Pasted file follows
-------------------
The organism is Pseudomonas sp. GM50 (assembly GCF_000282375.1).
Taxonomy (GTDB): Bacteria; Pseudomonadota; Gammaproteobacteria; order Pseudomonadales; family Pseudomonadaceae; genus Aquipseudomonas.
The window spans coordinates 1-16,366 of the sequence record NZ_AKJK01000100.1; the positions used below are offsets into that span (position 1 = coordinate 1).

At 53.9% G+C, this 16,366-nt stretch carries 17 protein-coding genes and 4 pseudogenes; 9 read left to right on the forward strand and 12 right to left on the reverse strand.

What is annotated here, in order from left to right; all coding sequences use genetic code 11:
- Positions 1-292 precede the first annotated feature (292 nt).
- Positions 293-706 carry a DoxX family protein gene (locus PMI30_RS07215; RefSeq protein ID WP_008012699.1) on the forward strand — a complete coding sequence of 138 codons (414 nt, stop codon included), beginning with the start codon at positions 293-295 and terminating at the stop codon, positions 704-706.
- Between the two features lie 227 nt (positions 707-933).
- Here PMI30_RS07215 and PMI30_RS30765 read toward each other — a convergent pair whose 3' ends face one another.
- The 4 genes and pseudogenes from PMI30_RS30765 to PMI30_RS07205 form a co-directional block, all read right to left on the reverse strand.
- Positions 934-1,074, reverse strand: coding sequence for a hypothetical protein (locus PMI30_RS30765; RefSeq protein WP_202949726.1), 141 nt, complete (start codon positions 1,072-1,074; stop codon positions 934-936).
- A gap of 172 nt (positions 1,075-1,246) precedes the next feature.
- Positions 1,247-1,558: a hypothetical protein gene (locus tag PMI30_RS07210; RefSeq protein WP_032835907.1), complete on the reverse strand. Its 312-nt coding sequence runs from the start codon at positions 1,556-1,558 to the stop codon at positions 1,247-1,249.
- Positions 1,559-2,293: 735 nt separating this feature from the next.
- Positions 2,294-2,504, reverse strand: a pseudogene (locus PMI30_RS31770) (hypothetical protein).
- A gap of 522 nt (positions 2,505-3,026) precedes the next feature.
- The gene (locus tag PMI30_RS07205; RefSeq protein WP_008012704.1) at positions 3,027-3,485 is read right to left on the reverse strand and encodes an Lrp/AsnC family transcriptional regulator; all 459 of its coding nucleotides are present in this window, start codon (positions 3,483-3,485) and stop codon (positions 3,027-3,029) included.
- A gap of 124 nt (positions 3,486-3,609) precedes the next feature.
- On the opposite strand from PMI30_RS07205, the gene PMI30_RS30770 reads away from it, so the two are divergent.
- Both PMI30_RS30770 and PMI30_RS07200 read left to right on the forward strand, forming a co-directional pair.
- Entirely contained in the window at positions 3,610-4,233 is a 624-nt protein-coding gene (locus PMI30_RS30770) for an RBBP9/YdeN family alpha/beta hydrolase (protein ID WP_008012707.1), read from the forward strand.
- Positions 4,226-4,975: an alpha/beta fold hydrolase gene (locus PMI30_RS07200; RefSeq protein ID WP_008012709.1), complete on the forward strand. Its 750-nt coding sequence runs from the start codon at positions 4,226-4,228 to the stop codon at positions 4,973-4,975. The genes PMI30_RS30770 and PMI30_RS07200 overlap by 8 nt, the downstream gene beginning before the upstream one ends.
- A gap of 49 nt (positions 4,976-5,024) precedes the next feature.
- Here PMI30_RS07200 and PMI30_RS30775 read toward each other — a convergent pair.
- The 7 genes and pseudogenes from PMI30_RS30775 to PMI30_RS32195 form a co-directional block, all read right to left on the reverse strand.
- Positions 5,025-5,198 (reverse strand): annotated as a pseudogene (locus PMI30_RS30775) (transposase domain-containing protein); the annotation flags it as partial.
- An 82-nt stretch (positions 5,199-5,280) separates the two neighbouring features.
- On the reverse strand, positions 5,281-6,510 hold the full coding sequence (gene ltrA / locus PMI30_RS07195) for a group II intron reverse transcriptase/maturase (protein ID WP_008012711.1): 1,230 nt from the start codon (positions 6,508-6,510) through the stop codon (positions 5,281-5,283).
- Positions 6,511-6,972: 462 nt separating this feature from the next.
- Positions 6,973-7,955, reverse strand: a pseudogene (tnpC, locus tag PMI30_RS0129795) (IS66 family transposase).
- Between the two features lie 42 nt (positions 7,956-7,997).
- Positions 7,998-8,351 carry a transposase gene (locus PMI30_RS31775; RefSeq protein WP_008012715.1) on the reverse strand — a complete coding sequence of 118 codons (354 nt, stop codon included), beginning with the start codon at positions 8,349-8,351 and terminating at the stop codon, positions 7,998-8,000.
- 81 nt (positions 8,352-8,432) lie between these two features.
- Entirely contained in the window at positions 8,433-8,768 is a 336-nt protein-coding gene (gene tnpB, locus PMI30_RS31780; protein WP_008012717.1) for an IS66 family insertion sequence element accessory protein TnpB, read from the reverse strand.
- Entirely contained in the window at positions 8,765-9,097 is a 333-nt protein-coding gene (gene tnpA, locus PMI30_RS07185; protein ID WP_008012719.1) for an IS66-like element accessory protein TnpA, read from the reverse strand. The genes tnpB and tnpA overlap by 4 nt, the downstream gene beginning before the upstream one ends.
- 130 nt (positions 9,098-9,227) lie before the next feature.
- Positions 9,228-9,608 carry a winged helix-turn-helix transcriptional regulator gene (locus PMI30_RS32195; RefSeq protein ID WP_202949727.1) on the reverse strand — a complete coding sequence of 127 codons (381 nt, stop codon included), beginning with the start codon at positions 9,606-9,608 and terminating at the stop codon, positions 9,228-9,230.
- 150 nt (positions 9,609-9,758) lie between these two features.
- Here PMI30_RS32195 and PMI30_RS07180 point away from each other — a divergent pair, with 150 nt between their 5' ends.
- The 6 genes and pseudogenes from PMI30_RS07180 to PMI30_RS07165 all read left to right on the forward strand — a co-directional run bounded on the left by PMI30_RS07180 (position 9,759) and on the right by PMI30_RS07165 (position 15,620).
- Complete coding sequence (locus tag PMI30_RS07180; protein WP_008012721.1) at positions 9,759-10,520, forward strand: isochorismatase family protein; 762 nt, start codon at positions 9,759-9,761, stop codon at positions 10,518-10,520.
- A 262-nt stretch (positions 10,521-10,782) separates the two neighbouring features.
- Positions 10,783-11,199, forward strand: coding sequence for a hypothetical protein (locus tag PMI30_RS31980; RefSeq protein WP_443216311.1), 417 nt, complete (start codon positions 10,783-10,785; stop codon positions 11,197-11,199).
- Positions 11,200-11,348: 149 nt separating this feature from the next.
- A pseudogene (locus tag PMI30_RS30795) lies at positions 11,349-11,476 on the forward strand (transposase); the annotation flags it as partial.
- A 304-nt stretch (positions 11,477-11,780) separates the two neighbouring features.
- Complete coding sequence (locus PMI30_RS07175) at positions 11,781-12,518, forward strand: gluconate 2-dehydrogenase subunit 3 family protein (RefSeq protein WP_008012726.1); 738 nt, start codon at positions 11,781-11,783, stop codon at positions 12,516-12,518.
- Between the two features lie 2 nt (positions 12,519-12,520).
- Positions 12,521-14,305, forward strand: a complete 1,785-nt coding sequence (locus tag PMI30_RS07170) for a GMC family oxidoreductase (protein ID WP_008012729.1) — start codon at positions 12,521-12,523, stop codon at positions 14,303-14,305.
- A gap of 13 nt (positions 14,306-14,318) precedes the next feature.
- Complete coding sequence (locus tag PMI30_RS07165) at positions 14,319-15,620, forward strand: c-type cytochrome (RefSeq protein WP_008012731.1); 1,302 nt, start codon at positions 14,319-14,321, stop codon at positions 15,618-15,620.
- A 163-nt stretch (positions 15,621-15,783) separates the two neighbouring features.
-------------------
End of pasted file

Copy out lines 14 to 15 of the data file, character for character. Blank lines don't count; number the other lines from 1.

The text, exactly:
- Positions 1,559-2,293: 735 nt separating this feature from the next.
- Positions 2,294-2,504, reverse strand: a pseudogene (locus PMI30_RS31770) (hypothetical protein).